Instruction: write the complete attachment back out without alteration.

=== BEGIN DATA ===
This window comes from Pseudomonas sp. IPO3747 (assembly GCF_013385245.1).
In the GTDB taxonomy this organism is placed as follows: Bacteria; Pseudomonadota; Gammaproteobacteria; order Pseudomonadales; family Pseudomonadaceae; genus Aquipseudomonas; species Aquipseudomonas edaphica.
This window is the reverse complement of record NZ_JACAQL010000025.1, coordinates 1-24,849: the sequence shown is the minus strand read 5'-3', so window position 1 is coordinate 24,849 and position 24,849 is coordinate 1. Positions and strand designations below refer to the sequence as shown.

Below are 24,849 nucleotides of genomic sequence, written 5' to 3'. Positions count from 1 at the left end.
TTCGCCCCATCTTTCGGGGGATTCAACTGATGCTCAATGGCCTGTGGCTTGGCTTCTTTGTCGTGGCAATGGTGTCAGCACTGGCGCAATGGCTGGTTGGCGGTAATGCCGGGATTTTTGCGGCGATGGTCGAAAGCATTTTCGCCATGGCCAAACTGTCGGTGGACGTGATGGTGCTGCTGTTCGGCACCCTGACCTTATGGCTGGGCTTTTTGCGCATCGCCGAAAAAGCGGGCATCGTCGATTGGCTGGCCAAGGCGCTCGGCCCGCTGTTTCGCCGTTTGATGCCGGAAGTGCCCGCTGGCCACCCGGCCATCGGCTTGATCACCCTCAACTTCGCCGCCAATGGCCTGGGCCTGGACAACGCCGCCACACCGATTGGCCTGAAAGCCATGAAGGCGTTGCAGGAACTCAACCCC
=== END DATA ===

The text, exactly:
This window comes from Pseudomonas sp. IPO3747 (assembly GCF_013385245.1).
In the GTDB taxonomy this organism is placed as follows: Bacteria; Pseudomonadota; Gammaproteobacteria; order Pseudomonadales; family Pseudomonadaceae; genus Aquipseudomonas; species Aquipseudomonas edaphica.
This window is the reverse complement of record NZ_JACAQL010000025.1, coordinates 1-24,849: the sequence shown is the minus strand read 5'-3', so window position 1 is coordinate 24,849 and position 24,849 is coordinate 1. Positions and strand designations below refer to the sequence as shown.

Below are 24,849 nucleotides of genomic sequence, written 5' to 3'. Positions count from 1 at the left end.
TTCGCCCCATCTTTCGGGGGATTCAACTGATGCTCAATGGCCTGTGGCTTGGCTTCTTTGTCGTGGCAATGGTGTCAGCACTGGCGCAATGGCTGGTTGGCGGTAATGCCGGGATTTTTGCGGCGATGGTCGAAAGCATTTTCGCCATGGCCAAACTGTCGGTGGACGTGATGGTGCTGCTGTTCGGCACCCTGACCTTATGGCTGGGCTTTTTGCGCATCGCCGAAAAAGCGGGCATCGTCGATTGGCTGGCCAAGGCGCTCGGCCCGCTGTTTCGCCGTTTGATGCCGGAAGTGCCCGCTGGCCACCCGGCCATCGGCTTGATCACCCTCAACTTCGCCGCCAATGGCCTGGGCCTGGACAACGCCGCCACACCGATTGGCCTGAAAGCCATGAAGGCGTTGCAGGAACTCAACCCC